As part of TCM’s Noir Alley line-up, I recently saw this interesting little film noir.

The story concerns a U.S. Navy sailor Alex Winkley (played by Bill Williams) who wakes up post-bender with a big wad of moolah on him. Although his mind is a blank as to the previous evening, he recalls getting the dough from a woman he’d visited, the not-so-lovely Edna Bartelli (played briefly mostly lying down by Lola Lane).

So … being a really nice guy, and with help from dance hall girl June Gaffe (played awesomely by Susan Hayward), he tries to return the money. But, honey—it’s too late for that, because the woman has been offed whacked murdered as dead as a doornail.

Alex is so hazy on the previous night’s details, he can’t be sure he didn’t kill her. Thus, June and Gus Hoffman, New York City’s most philosophical cabbie (played by Paul Lukas) spend all night with him trying to figure out whodunnit. And the deadline is dawn, because that’s when Alex has to ship out. So, it’s shape up and ship out for Alex. Before dawn. Which explains the movie’s title. Well, book and movie, because it was a book first.

Apparently, the stiff deceased was quite the blackmailer, because she kept compromising letters about various men’s affairs and made a nice chunk of change off blackmailing them. Complicating matters is the appearance of Edna’s brother Val (played by Joseph Calleia), your typical gangster type who’d like to fix Alex up as the fall guy.

The plot has some nice twists and turns, as befits the genre. I do have to take issue with Eddie Muller’s observation during his introduction that the story relies too much on coincidence. In my opinion, it’s exactly that randomness that underscores the existential nature of the film noir genre (or style, if you will). So much of our lives are determined by coincidence and luck (or lack thereof).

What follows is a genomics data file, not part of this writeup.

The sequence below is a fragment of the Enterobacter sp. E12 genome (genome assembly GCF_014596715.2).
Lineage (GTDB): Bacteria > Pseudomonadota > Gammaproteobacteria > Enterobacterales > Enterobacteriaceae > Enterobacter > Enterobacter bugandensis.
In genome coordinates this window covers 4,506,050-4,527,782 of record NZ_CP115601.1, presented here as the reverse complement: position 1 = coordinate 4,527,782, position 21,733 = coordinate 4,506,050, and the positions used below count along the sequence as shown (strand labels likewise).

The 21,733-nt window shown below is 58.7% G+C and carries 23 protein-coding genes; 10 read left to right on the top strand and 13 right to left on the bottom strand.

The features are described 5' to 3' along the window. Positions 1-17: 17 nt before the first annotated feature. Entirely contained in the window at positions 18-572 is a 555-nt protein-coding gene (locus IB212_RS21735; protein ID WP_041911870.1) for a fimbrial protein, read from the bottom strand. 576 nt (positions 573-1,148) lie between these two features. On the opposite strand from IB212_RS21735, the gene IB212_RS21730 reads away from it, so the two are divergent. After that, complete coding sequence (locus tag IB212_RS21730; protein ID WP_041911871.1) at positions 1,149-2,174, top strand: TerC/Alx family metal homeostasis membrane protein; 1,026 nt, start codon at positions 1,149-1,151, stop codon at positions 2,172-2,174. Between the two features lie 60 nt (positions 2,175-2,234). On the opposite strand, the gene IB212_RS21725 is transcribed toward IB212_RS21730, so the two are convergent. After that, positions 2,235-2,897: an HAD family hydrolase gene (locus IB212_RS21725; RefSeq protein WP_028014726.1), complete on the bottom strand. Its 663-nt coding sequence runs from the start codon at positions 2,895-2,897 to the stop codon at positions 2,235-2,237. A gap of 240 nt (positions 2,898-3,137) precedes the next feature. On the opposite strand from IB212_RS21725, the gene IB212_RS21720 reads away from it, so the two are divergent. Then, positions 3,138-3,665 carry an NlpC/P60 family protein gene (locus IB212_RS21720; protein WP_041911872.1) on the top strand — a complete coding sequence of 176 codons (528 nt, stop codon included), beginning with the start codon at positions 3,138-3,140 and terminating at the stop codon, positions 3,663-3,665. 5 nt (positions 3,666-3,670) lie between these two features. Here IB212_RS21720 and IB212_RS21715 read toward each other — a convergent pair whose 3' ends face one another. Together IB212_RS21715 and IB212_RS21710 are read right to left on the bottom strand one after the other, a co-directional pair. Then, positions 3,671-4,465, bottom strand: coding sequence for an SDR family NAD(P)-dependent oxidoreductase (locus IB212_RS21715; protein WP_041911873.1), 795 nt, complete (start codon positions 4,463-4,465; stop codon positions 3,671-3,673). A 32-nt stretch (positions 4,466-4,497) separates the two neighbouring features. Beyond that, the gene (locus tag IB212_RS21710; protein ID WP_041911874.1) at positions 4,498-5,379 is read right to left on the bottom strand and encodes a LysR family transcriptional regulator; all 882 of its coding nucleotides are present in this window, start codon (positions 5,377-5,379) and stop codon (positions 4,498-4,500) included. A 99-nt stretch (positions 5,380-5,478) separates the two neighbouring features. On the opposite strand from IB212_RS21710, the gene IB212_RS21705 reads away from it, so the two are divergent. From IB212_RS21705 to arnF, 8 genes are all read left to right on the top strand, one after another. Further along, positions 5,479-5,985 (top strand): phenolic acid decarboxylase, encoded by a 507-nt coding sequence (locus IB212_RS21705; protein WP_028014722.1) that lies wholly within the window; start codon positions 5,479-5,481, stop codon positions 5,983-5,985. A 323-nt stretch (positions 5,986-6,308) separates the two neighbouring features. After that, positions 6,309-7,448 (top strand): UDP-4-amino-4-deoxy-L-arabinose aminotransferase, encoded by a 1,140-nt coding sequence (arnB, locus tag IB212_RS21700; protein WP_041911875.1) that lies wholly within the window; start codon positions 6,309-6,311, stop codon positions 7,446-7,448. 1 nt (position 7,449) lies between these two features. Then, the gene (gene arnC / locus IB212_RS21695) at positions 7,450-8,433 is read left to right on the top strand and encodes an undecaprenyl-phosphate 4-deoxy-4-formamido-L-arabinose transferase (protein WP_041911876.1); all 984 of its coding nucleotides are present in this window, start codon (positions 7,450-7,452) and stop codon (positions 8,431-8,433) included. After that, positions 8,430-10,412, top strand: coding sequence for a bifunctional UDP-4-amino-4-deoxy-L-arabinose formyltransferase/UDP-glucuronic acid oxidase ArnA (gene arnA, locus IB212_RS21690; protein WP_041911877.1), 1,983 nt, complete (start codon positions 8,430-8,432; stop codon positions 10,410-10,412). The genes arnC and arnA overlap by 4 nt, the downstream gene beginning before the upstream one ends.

I also thoroughly enjoyed the cinematography. Specifically, the way it captured the feeling of a big city at night—a place jammed with people who hardly know each other in the dark urban setting of empty streets.

I won’t spoil the ending for you, but I will say it involves a plot twist that I never saw coming. And there is one thing I particularly liked about Hayward as June. She was anything but the typical film noir female. Instead of a femme fatale, June was a dance hall girl with a heart of gold.

I think this movie is an overlooked film noir delight. I highly recommend it for fans of the genre!

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‘Charade’ – Part Four

With the arrival of Saturday, for your entertainment, we have Part Four of Charade, a really funny and suspenseful film. Cary Grant and Audrey Hepburn make such a cute couple, if you ignore the fact that Grant’s old enough to be her grandfather.

In any event, I’m pleased to make it part of the Saturday Matinee line-up!

So … here it is! 🙂

Having said that, here’s a survey I’m doing, in the interest of providing more and better B-movie entertainment!